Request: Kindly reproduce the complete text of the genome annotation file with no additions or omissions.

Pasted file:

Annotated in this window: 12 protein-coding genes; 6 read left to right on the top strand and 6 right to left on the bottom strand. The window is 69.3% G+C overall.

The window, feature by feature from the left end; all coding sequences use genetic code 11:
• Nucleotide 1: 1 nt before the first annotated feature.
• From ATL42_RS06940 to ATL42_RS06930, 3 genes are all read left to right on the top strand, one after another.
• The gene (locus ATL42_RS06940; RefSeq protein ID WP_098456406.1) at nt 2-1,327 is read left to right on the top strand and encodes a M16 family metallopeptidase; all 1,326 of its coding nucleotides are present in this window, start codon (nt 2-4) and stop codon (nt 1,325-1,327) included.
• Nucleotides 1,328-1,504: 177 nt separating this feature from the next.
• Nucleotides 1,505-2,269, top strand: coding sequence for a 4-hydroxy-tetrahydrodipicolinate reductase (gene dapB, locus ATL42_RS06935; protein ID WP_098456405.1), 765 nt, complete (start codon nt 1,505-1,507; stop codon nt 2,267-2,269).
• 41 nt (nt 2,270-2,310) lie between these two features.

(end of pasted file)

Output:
Annotated in this window: 12 protein-coding genes; 6 read left to right on the top strand and 6 right to left on the bottom strand. The window is 69.3% G+C overall.

The window, feature by feature from the left end; all coding sequences use genetic code 11:
• Nucleotide 1: 1 nt before the first annotated feature.
• From ATL42_RS06940 to ATL42_RS06930, 3 genes are all read left to right on the top strand, one after another.
• The gene (locus ATL42_RS06940; RefSeq protein ID WP_098456406.1) at nt 2-1,327 is read left to right on the top strand and encodes a M16 family metallopeptidase; all 1,326 of its coding nucleotides are present in this window, start codon (nt 2-4) and stop codon (nt 1,325-1,327) included.
• Nucleotides 1,328-1,504: 177 nt separating this feature from the next.
• Nucleotides 1,505-2,269, top strand: coding sequence for a 4-hydroxy-tetrahydrodipicolinate reductase (gene dapB, locus ATL42_RS06935; protein ID WP_098456405.1), 765 nt, complete (start codon nt 1,505-1,507; stop codon nt 2,267-2,269).
• 41 nt (nt 2,270-2,310) lie between these two features.